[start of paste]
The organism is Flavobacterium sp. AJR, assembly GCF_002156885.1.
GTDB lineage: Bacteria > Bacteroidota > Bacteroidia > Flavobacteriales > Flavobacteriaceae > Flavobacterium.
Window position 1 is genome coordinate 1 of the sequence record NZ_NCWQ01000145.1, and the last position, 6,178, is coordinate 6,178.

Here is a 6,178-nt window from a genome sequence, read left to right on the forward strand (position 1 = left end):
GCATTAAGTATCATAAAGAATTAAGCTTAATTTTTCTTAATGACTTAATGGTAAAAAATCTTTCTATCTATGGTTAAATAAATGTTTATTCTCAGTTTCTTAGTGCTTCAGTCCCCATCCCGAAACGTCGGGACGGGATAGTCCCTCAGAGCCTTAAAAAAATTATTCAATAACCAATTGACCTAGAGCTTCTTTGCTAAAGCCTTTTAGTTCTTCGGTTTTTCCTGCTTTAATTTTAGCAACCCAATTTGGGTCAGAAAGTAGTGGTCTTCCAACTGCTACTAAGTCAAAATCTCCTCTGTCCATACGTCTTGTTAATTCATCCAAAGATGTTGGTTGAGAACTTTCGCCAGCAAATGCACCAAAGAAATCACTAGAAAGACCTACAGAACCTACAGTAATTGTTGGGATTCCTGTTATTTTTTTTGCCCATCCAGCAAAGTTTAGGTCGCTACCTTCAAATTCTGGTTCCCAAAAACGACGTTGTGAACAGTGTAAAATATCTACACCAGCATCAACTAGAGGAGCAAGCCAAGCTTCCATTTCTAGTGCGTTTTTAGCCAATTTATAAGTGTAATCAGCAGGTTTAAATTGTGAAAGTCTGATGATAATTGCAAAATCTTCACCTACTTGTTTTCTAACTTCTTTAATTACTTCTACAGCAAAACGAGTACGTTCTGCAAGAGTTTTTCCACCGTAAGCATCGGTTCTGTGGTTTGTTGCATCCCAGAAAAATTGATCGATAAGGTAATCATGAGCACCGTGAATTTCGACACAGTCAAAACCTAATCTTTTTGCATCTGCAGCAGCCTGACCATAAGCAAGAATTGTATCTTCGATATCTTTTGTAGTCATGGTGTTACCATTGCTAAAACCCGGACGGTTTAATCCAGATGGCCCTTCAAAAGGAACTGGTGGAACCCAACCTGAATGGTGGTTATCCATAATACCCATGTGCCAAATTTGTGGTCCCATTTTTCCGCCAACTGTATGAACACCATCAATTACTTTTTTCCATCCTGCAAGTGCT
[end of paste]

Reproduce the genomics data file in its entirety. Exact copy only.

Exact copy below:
The organism is Flavobacterium sp. AJR, assembly GCF_002156885.1.
GTDB lineage: Bacteria > Bacteroidota > Bacteroidia > Flavobacteriales > Flavobacteriaceae > Flavobacterium.
Window position 1 is genome coordinate 1 of the sequence record NZ_NCWQ01000145.1, and the last position, 6,178, is coordinate 6,178.

Here is a 6,178-nt window from a genome sequence, read left to right on the forward strand (position 1 = left end):
GCATTAAGTATCATAAAGAATTAAGCTTAATTTTTCTTAATGACTTAATGGTAAAAAATCTTTCTATCTATGGTTAAATAAATGTTTATTCTCAGTTTCTTAGTGCTTCAGTCCCCATCCCGAAACGTCGGGACGGGATAGTCCCTCAGAGCCTTAAAAAAATTATTCAATAACCAATTGACCTAGAGCTTCTTTGCTAAAGCCTTTTAGTTCTTCGGTTTTTCCTGCTTTAATTTTAGCAACCCAATTTGGGTCAGAAAGTAGTGGTCTTCCAACTGCTACTAAGTCAAAATCTCCTCTGTCCATACGTCTTGTTAATTCATCCAAAGATGTTGGTTGAGAACTTTCGCCAGCAAATGCACCAAAGAAATCACTAGAAAGACCTACAGAACCTACAGTAATTGTTGGGATTCCTGTTATTTTTTTTGCCCATCCAGCAAAGTTTAGGTCGCTACCTTCAAATTCTGGTTCCCAAAAACGACGTTGTGAACAGTGTAAAATATCTACACCAGCATCAACTAGAGGAGCAAGCCAAGCTTCCATTTCTAGTGCGTTTTTAGCCAATTTATAAGTGTAATCAGCAGGTTTAAATTGTGAAAGTCTGATGATAATTGCAAAATCTTCACCTACTTGTTTTCTAACTTCTTTAATTACTTCTACAGCAAAACGAGTACGTTCTGCAAGAGTTTTTCCACCGTAAGCATCGGTTCTGTGGTTTGTTGCATCCCAGAAAAATTGATCGATAAGGTAATCATGAGCACCGTGAATTTCGACACAGTCAAAACCTAATCTTTTTGCATCTGCAGCAGCCTGACCATAAGCAAGAATTGTATCTTCGATATCTTTTGTAGTCATGGTGTTACCATTGCTAAAACCCGGACGGTTTAATCCAGATGGCCCTTCAAAAGGAACTGGTGGAACCCAACCTGAATGGTGGTTATCCATAATACCCATGTGCCAAATTTGTGGTCCCATTTTTCCGCCAACTGTATGAACACCATCAATTACTTTTTTCCATCCTGCAAGTGCT